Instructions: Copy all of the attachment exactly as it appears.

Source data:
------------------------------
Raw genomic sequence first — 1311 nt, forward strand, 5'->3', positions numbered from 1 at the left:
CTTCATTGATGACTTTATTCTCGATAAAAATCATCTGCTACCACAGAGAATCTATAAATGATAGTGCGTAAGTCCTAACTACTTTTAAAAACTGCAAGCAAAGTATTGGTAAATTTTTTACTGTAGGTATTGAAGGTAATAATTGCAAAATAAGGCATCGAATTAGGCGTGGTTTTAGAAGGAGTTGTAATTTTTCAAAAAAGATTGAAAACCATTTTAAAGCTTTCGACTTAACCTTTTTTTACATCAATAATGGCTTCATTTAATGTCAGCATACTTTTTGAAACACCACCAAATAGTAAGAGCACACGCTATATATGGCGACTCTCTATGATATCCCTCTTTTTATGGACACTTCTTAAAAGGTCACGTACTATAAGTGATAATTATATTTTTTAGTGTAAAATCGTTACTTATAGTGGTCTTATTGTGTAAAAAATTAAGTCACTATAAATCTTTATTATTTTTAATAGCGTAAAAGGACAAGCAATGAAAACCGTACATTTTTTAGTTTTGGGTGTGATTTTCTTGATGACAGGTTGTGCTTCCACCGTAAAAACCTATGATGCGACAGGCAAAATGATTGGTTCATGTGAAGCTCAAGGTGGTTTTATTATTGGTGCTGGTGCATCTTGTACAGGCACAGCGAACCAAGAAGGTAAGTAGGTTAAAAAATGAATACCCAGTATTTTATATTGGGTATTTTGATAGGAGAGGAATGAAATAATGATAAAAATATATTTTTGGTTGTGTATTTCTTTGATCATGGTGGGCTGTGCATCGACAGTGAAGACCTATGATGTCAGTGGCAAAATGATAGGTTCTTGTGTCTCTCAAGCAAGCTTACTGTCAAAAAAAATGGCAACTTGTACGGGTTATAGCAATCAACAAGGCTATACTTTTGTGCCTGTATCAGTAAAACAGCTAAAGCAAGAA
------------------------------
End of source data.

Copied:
Raw genomic sequence first — 1311 nt, forward strand, 5'->3', positions numbered from 1 at the left:
CTTCATTGATGACTTTATTCTCGATAAAAATCATCTGCTACCACAGAGAATCTATAAATGATAGTGCGTAAGTCCTAACTACTTTTAAAAACTGCAAGCAAAGTATTGGTAAATTTTTTACTGTAGGTATTGAAGGTAATAATTGCAAAATAAGGCATCGAATTAGGCGTGGTTTTAGAAGGAGTTGTAATTTTTCAAAAAAGATTGAAAACCATTTTAAAGCTTTCGACTTAACCTTTTTTTACATCAATAATGGCTTCATTTAATGTCAGCATACTTTTTGAAACACCACCAAATAGTAAGAGCACACGCTATATATGGCGACTCTCTATGATATCCCTCTTTTTATGGACACTTCTTAAAAGGTCACGTACTATAAGTGATAATTATATTTTTTAGTGTAAAATCGTTACTTATAGTGGTCTTATTGTGTAAAAAATTAAGTCACTATAAATCTTTATTATTTTTAATAGCGTAAAAGGACAAGCAATGAAAACCGTACATTTTTTAGTTTTGGGTGTGATTTTCTTGATGACAGGTTGTGCTTCCACCGTAAAAACCTATGATGCGACAGGCAAAATGATTGGTTCATGTGAAGCTCAAGGTGGTTTTATTATTGGTGCTGGTGCATCTTGTACAGGCACAGCGAACCAAGAAGGTAAGTAGGTTAAAAAATGAATACCCAGTATTTTATATTGGGTATTTTGATAGGAGAGGAATGAAATAATGATAAAAATATATTTTTGGTTGTGTATTTCTTTGATCATGGTGGGCTGTGCATCGACAGTGAAGACCTATGATGTCAGTGGCAAAATGATAGGTTCTTGTGTCTCTCAAGCAAGCTTACTGTCAAAAAAAATGGCAACTTGTACGGGTTATAGCAATCAACAAGGCTATACTTTTGTGCCTGTATCAGTAAAACAGCTAAAGCAAGAA